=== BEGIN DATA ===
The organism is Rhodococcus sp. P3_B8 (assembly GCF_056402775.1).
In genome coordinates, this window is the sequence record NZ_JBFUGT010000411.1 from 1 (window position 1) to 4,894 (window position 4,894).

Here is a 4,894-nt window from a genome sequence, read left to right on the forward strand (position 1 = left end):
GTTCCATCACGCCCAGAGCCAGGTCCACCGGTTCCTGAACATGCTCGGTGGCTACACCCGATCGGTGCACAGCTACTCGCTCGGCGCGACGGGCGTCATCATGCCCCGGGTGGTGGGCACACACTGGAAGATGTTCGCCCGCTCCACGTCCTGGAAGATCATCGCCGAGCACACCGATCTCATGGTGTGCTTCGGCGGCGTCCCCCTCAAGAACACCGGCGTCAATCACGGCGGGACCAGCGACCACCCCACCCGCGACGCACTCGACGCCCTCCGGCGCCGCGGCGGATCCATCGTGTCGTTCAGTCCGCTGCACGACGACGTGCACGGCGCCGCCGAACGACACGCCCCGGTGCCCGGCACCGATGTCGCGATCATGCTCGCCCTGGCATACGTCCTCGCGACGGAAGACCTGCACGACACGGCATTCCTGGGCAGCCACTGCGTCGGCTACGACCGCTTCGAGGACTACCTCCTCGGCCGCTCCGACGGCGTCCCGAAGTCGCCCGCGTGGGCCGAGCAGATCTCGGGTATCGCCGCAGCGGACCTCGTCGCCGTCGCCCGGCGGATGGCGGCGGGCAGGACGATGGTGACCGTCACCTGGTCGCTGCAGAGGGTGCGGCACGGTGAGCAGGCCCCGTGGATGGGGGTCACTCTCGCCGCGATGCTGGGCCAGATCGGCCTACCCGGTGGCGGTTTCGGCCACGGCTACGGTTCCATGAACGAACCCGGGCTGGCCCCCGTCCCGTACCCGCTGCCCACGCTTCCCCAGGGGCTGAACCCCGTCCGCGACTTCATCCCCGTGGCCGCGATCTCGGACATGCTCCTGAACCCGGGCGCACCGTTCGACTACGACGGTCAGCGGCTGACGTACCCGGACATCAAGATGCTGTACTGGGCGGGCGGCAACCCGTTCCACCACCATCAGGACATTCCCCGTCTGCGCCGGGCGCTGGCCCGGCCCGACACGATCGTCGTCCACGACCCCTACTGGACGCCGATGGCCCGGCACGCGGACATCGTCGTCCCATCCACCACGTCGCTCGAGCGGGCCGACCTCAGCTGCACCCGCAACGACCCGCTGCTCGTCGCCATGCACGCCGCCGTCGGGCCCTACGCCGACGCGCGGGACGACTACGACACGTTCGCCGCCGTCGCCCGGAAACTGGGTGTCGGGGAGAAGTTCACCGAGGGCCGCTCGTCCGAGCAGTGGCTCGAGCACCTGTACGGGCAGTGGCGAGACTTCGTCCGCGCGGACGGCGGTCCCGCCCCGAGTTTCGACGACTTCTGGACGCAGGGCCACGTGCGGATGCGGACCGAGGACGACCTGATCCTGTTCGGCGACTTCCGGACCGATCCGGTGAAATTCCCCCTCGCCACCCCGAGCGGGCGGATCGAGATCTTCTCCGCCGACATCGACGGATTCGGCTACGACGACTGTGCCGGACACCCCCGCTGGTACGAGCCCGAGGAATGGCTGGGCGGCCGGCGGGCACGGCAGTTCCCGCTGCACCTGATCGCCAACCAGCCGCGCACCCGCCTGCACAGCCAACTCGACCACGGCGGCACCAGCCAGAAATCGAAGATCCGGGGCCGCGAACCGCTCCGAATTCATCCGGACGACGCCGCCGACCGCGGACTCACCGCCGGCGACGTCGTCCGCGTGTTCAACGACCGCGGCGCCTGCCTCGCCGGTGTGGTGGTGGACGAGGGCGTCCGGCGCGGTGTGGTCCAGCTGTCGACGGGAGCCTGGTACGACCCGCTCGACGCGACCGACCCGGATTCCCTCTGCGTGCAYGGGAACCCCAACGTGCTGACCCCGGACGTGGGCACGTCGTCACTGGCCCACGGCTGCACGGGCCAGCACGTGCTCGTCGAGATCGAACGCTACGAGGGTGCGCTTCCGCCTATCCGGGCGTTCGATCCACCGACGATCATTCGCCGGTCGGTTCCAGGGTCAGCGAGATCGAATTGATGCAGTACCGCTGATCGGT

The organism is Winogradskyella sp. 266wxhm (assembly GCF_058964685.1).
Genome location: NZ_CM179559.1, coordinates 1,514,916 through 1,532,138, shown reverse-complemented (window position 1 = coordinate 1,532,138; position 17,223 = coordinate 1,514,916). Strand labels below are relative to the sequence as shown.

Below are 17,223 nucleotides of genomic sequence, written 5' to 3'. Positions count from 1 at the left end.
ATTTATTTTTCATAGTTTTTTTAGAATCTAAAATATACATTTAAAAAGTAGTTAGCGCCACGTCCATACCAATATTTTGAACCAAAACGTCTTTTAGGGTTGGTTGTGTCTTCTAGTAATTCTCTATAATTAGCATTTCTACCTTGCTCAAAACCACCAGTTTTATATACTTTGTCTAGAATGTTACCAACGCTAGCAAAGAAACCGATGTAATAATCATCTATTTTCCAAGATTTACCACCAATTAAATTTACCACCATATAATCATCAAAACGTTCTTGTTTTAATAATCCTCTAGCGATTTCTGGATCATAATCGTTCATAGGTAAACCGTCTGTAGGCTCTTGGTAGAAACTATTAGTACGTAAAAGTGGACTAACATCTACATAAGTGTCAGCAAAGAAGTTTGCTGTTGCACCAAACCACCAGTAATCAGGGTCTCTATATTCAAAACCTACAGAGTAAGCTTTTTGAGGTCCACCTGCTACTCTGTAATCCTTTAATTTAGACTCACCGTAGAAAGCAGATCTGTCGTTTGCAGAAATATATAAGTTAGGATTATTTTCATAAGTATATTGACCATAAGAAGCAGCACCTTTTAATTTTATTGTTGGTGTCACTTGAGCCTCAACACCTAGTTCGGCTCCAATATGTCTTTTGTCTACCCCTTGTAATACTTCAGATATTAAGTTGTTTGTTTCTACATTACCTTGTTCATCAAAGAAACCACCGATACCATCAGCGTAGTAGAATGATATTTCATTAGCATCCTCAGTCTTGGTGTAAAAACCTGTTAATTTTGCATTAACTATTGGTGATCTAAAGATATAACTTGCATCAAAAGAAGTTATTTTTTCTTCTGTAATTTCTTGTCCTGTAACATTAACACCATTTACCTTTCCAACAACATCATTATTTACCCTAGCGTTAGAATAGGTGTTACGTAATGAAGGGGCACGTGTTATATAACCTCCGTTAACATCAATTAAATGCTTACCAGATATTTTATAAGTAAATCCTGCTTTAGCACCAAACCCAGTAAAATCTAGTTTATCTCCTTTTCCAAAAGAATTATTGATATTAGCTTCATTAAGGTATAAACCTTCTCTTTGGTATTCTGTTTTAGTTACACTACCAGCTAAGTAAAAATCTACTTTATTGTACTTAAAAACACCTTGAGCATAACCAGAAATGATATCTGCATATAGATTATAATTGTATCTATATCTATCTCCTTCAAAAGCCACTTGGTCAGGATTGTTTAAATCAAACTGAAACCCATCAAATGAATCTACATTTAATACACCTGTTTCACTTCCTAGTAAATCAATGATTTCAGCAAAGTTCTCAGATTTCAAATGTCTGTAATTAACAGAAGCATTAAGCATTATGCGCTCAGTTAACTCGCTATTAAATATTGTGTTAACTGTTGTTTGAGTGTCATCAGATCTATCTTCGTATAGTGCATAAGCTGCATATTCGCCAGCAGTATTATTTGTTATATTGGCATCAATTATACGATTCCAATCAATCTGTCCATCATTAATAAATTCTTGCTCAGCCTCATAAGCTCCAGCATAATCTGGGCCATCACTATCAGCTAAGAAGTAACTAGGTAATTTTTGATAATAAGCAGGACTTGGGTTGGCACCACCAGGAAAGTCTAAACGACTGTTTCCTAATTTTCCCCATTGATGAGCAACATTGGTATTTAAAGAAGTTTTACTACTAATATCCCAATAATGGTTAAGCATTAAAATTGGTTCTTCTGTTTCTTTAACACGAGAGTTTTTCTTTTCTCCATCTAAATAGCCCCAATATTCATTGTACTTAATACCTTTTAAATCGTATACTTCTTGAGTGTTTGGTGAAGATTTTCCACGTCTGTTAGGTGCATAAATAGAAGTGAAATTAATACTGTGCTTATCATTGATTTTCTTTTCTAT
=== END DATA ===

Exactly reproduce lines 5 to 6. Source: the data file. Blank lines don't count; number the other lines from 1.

The organism is Winogradskyella sp. 266wxhm (assembly GCF_058964685.1).
Genome location: NZ_CM179559.1, coordinates 1,514,916 through 1,532,138, shown reverse-complemented (window position 1 = coordinate 1,532,138; position 17,223 = coordinate 1,514,916). Strand labels below are relative to the sequence as shown.